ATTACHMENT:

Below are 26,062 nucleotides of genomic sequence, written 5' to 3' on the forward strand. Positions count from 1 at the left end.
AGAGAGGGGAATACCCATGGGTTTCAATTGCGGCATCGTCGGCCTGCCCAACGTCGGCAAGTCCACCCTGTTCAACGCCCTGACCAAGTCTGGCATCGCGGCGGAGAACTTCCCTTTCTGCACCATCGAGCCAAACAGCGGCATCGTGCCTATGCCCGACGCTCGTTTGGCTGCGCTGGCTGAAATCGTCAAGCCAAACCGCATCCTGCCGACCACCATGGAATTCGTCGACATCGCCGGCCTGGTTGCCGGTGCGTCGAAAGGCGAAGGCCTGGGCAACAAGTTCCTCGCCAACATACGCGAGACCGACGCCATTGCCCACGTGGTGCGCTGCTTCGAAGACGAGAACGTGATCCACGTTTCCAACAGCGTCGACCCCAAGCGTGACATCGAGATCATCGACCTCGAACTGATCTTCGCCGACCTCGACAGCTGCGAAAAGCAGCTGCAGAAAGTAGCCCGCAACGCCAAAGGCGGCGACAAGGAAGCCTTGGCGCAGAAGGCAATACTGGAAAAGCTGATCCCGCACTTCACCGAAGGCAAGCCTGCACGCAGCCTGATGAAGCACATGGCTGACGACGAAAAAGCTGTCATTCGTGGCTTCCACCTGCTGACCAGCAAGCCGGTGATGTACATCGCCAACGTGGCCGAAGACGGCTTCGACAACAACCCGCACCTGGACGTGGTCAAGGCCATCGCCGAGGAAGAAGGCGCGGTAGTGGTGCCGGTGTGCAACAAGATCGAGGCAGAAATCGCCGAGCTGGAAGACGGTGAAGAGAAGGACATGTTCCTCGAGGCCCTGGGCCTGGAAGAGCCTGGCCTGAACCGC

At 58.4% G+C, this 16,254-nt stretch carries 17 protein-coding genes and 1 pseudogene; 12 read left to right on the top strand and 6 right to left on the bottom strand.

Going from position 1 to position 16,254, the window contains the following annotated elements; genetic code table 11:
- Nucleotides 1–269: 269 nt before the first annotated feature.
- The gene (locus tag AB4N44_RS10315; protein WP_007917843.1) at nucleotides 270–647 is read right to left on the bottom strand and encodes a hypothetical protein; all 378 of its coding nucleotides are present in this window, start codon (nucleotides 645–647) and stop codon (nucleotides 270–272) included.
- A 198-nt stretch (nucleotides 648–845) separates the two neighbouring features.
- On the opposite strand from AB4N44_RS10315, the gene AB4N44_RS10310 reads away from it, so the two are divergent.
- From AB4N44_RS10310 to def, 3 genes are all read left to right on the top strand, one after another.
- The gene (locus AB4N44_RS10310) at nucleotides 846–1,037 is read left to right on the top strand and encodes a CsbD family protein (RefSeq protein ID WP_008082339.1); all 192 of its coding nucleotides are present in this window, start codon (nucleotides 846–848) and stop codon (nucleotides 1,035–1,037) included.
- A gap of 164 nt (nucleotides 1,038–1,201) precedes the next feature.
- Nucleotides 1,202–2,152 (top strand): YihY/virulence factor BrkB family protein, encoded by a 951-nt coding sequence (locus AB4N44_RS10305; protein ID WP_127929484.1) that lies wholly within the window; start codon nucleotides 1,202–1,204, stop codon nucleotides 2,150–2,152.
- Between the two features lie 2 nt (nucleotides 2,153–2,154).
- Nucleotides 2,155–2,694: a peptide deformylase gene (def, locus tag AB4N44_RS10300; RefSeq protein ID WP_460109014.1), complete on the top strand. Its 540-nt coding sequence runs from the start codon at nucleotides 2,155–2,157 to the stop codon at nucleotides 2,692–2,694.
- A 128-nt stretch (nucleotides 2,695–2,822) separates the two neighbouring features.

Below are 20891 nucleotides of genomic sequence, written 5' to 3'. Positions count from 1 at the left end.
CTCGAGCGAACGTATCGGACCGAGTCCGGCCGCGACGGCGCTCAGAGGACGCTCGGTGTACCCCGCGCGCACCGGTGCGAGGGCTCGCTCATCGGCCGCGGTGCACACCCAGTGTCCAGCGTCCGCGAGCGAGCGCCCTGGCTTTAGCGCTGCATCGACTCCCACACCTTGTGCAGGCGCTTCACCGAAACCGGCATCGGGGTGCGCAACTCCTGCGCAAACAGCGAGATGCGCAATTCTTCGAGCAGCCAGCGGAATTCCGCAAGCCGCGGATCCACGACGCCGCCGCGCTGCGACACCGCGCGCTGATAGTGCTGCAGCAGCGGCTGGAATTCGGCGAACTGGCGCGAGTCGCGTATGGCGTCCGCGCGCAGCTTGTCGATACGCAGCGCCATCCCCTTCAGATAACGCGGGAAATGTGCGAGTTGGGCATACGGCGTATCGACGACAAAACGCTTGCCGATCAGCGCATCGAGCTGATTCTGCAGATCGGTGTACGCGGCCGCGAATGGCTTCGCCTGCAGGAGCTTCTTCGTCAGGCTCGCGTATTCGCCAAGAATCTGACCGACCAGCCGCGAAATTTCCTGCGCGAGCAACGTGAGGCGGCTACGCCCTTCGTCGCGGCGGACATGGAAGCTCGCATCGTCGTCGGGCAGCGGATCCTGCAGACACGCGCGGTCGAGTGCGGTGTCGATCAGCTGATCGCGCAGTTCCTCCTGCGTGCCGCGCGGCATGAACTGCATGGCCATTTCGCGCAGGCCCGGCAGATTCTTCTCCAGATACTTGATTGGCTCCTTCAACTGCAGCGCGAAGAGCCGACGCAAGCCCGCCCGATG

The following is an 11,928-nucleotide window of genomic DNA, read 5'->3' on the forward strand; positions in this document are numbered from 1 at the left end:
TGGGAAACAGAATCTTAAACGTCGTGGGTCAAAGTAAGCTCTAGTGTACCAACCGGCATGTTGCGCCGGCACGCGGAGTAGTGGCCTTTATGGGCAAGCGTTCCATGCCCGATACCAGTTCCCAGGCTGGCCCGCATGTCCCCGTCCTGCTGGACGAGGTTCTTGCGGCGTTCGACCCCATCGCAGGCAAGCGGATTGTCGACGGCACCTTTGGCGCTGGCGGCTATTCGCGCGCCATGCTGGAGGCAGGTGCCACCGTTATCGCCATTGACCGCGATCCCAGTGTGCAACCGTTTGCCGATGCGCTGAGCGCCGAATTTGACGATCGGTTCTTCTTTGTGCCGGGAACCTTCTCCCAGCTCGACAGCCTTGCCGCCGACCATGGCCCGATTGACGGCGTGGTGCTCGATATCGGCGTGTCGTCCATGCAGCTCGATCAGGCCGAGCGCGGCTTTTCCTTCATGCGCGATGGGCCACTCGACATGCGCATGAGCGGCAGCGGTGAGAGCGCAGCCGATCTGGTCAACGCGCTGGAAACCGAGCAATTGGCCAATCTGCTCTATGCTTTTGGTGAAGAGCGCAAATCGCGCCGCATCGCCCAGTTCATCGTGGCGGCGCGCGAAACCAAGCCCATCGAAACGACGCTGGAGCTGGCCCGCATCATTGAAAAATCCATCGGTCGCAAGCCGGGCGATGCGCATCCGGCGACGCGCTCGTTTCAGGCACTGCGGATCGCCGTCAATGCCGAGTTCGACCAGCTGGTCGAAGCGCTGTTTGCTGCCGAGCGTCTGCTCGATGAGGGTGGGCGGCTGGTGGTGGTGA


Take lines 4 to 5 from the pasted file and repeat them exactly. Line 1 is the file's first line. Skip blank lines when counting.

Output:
Going from position 1 to position 16,254, the window contains the following annotated elements; genetic code table 11:
- Nucleotides 1–269: 269 nt before the first annotated feature.